Saul Singer, co-author of the top-selling Start-Up Nation along with Dan Senor, has just returned from China, having been invited to the World Economic Forum’s fourth summer DAVOS in Tianjin, near Beijing.
While there, Singer gave numerous interviews and participated in events to launch the Chinese edition of Start-Up Nation, the book that explains Israel’s extraordinary high-tech successes.
Start-Up Nation examines Israel’s trillion dollar high-tech industry and the nation’s improbable success, exploring how a small country of only 7.1 million people, in a constant state of war and with no natural resources, has carved out a lucrative niche for itself in high-tech on a par in scale and calibre with the top companies in the US.
In November, the authors told ISRAEL 21c that their book is not only an exposé of historical and business facts, but portrays Israel as a model for individuals and nations seeking to build their own enterprises and boost their economic confidence.
Their contention has been borne out in sales. The book is now required reading at a Korean high-tech company, suggested reading for members of the Korean government and doing well in Taiwan.
It reached the bestseller lists in the US, India, Singapore, and Israel (in English) and additional foreign language editions are on the way in Israel, UAE (Arabic), Brazil (Portuguese) and Russia.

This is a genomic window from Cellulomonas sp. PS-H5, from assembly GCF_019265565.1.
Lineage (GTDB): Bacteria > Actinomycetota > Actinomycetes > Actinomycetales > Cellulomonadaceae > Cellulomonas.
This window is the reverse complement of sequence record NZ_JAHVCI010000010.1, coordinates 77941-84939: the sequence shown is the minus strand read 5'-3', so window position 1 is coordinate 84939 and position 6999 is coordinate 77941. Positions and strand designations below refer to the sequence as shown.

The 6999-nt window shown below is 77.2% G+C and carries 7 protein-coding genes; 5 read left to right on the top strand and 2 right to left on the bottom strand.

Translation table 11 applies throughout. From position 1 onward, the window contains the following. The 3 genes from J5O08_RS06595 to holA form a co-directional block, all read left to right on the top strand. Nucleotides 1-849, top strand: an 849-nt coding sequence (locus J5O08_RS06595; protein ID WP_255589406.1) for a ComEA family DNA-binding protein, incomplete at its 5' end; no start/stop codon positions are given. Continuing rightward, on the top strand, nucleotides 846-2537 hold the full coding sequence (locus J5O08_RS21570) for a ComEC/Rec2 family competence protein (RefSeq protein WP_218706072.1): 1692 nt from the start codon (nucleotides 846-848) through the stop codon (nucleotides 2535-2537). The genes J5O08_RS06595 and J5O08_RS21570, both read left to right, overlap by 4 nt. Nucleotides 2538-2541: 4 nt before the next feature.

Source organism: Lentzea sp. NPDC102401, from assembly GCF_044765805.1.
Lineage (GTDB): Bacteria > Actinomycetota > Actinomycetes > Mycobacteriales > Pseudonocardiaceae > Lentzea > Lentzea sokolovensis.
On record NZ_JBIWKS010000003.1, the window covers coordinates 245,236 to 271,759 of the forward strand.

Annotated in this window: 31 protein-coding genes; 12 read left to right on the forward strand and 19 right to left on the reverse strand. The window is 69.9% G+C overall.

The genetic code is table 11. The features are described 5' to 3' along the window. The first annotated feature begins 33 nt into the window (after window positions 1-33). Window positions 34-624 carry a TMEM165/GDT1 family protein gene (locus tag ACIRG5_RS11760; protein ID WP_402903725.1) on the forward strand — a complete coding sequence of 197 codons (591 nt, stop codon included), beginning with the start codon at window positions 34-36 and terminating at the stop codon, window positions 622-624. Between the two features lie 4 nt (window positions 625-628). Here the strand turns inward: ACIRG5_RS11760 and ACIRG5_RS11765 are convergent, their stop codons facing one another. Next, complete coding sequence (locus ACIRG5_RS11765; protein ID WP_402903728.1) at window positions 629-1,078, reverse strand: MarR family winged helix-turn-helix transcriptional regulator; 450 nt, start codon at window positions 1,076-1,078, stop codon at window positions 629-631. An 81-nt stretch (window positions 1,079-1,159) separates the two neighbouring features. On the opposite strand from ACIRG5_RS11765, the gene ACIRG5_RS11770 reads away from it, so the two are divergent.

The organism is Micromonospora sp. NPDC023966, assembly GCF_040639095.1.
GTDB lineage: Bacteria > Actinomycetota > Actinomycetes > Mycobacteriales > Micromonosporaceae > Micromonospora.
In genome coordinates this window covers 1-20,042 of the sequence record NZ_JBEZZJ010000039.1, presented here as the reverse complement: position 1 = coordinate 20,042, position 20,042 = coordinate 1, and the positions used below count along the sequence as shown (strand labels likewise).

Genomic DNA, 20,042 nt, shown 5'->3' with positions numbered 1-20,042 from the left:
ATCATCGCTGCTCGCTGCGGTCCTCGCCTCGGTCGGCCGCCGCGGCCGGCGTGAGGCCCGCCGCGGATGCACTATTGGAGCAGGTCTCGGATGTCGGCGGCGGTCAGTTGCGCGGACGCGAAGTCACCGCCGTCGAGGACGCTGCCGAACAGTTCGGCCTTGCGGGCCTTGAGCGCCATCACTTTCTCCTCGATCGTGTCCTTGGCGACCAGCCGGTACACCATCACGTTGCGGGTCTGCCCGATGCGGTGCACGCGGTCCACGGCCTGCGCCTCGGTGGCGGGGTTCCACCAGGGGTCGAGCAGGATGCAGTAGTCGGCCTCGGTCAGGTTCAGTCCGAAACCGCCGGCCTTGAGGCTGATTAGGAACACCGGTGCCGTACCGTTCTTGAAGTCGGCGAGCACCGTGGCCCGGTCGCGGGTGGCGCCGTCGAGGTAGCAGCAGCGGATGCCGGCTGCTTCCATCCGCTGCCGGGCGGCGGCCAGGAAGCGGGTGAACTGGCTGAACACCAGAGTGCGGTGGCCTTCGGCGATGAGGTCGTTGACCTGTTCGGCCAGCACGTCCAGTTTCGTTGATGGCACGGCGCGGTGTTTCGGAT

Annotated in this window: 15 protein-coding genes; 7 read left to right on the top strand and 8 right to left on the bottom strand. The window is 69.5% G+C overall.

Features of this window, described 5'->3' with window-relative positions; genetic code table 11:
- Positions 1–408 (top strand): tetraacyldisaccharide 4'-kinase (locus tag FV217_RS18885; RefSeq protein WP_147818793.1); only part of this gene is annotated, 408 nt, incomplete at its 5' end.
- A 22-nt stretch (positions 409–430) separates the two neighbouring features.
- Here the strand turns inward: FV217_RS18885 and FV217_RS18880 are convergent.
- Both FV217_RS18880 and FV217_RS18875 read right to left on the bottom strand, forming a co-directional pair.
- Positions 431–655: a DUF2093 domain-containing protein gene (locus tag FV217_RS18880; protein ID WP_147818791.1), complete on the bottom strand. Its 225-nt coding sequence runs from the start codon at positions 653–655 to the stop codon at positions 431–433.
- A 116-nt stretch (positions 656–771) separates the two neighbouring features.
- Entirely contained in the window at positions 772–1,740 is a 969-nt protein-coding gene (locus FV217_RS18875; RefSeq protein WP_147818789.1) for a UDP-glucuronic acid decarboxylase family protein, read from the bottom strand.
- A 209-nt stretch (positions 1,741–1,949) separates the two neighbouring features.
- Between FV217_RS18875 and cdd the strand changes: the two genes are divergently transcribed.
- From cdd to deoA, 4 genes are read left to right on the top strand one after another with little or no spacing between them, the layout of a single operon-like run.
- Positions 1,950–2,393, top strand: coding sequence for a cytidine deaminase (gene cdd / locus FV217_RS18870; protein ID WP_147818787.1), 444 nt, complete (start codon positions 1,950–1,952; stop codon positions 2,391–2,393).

Still suffering jet lag from the return trip, Singer remarks that on his first visit he found China “amazing” and described it “like another planet, culturally and in terms of scale and the pace of its development.” He says there was considerable press interest in the book in China.
“The Chinese have a special relationship to the Jewish People,” he relates, “they see Jews and Chinese as ancient sister civilizations, at the core of their respective worlds in the West and the East.
“The Chinese are very admiring of success and a number of books have been published in China about Jews and success in business and there are high expectations of our book.”
Singer believes that there is great potential for collaboration between Israeli and Chinese companies, citing the American-Israeli example: “They could have joint R&D, and Israeli companies could help to make the Chinese companies more innovative,” he says.
He notes that the possibility of cooperation hasn’t been obvious until now, because the Chinese are so busy supplying their vast local markets that they haven’t looked beyond their borders for innovation; also, traditionally, they have seen outside markets as only a target for export, but that this “could and should change.”
Singer points out a similarity between the two countries: “Israel is inside a lot of Microsoft, Intel and IBM products, but people don’t necessarily know that. The Chinese manufacture brand names for the whole world. They say they want to change their image from ‘Made in China’ to ‘Made by China.’ “
Two noteworthy appearances by Singer in China were at the Israel pavilion at the Shanghai Expo and at Peking University (the “Oxford of China”). “I was warned not to have a Q&A session because Chinese students are notoriously shy, but I found them to be full of questions. There is tremendous interest in Israel and what makes it so innovative.”